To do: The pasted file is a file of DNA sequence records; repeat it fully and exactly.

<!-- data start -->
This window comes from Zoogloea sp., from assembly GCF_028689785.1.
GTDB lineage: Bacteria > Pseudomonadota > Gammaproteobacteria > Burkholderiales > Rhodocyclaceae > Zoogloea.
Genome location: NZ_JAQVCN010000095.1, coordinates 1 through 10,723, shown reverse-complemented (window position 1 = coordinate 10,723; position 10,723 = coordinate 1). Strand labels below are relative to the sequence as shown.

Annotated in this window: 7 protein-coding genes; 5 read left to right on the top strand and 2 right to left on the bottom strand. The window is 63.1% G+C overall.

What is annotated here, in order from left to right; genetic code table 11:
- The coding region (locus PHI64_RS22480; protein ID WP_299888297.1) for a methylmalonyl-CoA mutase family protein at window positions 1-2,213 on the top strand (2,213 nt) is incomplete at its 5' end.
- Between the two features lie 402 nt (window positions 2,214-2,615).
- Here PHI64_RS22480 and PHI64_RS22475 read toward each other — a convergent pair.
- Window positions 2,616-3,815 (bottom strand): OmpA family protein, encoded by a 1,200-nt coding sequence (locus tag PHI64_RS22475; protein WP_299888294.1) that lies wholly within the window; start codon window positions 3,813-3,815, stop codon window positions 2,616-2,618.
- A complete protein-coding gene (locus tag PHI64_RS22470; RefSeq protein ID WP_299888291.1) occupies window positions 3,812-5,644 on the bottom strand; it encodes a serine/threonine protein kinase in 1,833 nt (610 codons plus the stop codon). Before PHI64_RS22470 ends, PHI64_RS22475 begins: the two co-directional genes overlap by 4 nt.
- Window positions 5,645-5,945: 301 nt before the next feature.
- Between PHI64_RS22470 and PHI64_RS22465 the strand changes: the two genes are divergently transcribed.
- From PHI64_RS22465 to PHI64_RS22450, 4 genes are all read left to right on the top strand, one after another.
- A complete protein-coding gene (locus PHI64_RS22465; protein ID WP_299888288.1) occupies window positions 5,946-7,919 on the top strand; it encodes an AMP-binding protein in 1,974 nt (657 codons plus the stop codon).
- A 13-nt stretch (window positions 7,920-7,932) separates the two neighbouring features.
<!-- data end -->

This window comes from Zoogloea sp., from assembly GCF_028689785.1.
GTDB lineage: Bacteria > Pseudomonadota > Gammaproteobacteria > Burkholderiales > Rhodocyclaceae > Zoogloea.
Genome location: NZ_JAQVCN010000095.1, coordinates 1 through 10,723, shown reverse-complemented (window position 1 = coordinate 10,723; position 10,723 = coordinate 1). Strand labels below are relative to the sequence as shown.

Annotated in this window: 7 protein-coding genes; 5 read left to right on the top strand and 2 right to left on the bottom strand. The window is 63.1% G+C overall.

What is annotated here, in order from left to right; genetic code table 11:
- The coding region (locus PHI64_RS22480; protein ID WP_299888297.1) for a methylmalonyl-CoA mutase family protein at window positions 1-2,213 on the top strand (2,213 nt) is incomplete at its 5' end.
- Between the two features lie 402 nt (window positions 2,214-2,615).
- Here PHI64_RS22480 and PHI64_RS22475 read toward each other — a convergent pair.
- Window positions 2,616-3,815 (bottom strand): OmpA family protein, encoded by a 1,200-nt coding sequence (locus tag PHI64_RS22475; protein WP_299888294.1) that lies wholly within the window; start codon window positions 3,813-3,815, stop codon window positions 2,616-2,618.
- A complete protein-coding gene (locus tag PHI64_RS22470; RefSeq protein ID WP_299888291.1) occupies window positions 3,812-5,644 on the bottom strand; it encodes a serine/threonine protein kinase in 1,833 nt (610 codons plus the stop codon). Before PHI64_RS22470 ends, PHI64_RS22475 begins: the two co-directional genes overlap by 4 nt.
- Window positions 5,645-5,945: 301 nt before the next feature.
- Between PHI64_RS22470 and PHI64_RS22465 the strand changes: the two genes are divergently transcribed.
- From PHI64_RS22465 to PHI64_RS22450, 4 genes are all read left to right on the top strand, one after another.
- A complete protein-coding gene (locus PHI64_RS22465; protein ID WP_299888288.1) occupies window positions 5,946-7,919 on the top strand; it encodes an AMP-binding protein in 1,974 nt (657 codons plus the stop codon).
- A 13-nt stretch (window positions 7,920-7,932) separates the two neighbouring features.